"Hopefully she's deaf," Thara said. Latha suppressed a giggle. She felt a warm, pleasant excitement gather between her legs, like wanting to pee and never being able to pee again, both at the same time. She clutched Thara's arm.

"I'll keep watch, baba, you get the flowers," Latha said, warming to this new sensation brought on by good intentions and bad behavior.

"No, you pick them and I'll keep an eye on the old cow." Thara shoved Latha away from her and onto the gravel driveway. Latha scurried across it and pasted herself against the trunk of the araliya tree. But the very characteristics that made it so lovely to have in a garden — the low, spread-apart branches; the thick, large, moisture-rich leaves; the bunches of waxy yellow blossoms — all these ensured that it provided very little cover for an eleven-year-old girl in a bright blue, puff-sleeved dress. It was a tree meant for lovemaking, a leaning tree, not a tree for hiding from grandmothers.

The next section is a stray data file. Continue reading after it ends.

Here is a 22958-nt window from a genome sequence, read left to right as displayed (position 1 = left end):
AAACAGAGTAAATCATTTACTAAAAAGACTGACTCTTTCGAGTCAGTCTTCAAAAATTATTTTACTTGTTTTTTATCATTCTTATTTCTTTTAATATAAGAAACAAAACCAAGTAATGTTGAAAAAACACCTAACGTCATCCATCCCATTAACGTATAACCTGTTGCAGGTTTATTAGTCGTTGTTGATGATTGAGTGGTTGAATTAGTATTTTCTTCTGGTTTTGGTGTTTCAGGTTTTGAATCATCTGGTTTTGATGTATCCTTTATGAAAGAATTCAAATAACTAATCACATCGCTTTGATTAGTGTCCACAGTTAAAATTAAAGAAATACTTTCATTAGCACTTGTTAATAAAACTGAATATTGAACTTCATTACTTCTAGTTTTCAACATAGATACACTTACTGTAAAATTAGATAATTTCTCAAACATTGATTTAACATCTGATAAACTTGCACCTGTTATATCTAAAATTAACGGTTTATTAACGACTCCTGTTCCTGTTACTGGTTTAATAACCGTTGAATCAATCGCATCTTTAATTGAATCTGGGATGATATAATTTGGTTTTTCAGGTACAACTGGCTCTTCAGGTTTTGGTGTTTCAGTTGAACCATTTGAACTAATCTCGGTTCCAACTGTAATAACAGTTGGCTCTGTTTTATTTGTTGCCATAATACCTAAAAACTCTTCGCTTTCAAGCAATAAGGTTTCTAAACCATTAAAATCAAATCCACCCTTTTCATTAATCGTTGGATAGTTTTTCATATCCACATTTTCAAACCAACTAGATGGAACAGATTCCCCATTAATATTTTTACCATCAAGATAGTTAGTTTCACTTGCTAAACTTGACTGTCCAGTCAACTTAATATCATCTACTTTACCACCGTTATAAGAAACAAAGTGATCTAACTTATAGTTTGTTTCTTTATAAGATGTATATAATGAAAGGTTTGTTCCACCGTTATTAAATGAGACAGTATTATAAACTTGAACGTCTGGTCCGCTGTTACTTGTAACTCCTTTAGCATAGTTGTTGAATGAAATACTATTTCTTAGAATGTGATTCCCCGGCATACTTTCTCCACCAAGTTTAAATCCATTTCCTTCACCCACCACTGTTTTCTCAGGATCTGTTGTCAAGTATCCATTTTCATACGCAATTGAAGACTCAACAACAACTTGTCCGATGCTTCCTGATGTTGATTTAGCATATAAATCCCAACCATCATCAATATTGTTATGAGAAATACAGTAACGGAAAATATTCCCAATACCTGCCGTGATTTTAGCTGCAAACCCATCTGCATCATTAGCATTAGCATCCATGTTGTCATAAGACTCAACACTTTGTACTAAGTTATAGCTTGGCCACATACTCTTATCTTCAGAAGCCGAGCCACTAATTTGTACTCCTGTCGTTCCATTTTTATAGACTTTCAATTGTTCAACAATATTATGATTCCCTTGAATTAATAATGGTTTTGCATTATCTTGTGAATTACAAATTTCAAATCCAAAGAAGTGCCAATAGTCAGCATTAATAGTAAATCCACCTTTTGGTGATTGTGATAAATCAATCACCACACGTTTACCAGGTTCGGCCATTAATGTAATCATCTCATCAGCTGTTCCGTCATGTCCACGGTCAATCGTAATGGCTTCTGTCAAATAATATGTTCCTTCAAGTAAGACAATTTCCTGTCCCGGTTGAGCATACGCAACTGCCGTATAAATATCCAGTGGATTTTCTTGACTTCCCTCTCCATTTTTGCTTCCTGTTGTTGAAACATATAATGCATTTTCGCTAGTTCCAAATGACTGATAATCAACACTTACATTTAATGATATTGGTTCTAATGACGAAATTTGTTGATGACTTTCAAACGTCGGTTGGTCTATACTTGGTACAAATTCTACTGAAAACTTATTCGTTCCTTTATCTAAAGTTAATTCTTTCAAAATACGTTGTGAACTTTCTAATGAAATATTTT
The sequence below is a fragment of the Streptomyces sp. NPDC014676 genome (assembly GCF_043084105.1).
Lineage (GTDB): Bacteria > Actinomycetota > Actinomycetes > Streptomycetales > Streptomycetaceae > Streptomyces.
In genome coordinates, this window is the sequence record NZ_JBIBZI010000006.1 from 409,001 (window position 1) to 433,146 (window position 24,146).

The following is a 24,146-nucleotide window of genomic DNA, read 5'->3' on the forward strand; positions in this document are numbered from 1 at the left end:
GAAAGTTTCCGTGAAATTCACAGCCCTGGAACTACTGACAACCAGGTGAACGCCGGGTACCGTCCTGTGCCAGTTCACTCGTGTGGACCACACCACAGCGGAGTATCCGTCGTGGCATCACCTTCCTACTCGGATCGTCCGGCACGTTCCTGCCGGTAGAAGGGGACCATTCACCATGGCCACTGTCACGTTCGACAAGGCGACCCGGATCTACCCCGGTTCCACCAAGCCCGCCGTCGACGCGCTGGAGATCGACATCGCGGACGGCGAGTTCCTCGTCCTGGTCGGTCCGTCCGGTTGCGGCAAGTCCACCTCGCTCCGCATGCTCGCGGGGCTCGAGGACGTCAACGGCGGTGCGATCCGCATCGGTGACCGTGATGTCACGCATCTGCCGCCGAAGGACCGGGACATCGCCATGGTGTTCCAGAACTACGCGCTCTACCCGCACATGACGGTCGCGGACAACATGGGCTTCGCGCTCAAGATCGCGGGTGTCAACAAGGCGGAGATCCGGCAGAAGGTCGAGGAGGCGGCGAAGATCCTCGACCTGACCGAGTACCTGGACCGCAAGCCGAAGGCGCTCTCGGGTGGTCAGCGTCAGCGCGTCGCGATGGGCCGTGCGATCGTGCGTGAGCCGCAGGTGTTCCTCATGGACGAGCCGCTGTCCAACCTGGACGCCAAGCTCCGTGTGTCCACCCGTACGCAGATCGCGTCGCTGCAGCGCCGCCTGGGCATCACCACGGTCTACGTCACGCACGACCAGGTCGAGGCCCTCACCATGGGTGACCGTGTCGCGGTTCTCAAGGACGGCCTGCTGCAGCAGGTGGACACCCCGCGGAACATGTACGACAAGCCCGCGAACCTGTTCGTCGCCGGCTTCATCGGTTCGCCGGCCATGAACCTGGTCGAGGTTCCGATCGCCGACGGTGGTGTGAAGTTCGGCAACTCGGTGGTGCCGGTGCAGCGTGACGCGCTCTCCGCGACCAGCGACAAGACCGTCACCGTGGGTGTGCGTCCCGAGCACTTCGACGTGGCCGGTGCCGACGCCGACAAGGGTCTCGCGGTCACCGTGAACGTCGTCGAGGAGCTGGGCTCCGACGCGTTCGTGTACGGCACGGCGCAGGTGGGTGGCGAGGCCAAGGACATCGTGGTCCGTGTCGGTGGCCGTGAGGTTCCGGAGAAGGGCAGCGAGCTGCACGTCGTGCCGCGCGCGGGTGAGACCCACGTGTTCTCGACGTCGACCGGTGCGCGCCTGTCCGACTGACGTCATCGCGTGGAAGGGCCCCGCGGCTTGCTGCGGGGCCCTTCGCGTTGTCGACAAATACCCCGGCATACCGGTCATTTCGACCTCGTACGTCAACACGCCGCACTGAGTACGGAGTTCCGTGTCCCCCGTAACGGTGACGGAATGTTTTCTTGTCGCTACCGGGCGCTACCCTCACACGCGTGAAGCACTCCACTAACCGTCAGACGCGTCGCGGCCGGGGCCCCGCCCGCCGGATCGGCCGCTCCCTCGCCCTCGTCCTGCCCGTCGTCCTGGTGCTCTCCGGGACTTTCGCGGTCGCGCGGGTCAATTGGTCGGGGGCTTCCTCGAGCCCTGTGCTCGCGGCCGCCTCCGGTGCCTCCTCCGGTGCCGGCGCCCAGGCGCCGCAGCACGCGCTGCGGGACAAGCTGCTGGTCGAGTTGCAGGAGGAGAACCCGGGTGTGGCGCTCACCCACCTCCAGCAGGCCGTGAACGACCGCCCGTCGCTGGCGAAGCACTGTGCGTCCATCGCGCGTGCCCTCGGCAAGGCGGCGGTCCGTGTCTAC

"Kawda?" The voice was at once beseeching and nasty. The old lady, dressed in a housecoat of indefinite hue and cut, was at the window, shading her eyes and peering into the garden. The pee began to leak into Latha's underwear. Tears threatened to start up top. Thara was gesticulating wildly from behind the hedge, mouthing a word Latha could not understand. Run? Come? Maybe she was just gaping. After one last and somewhat manic series of gesticulations, Thara grimaced at Latha and stepped out from behind the bushes. She walked boldly to the front door and rang the bell. It had a tinny, high-pitched sound, entirely at odds with the dimensions of the soaring pillars and beams that made up the house, built in the style of a Walauwwa. The Boy opened the door before the bell stopped ringing and grinned at her.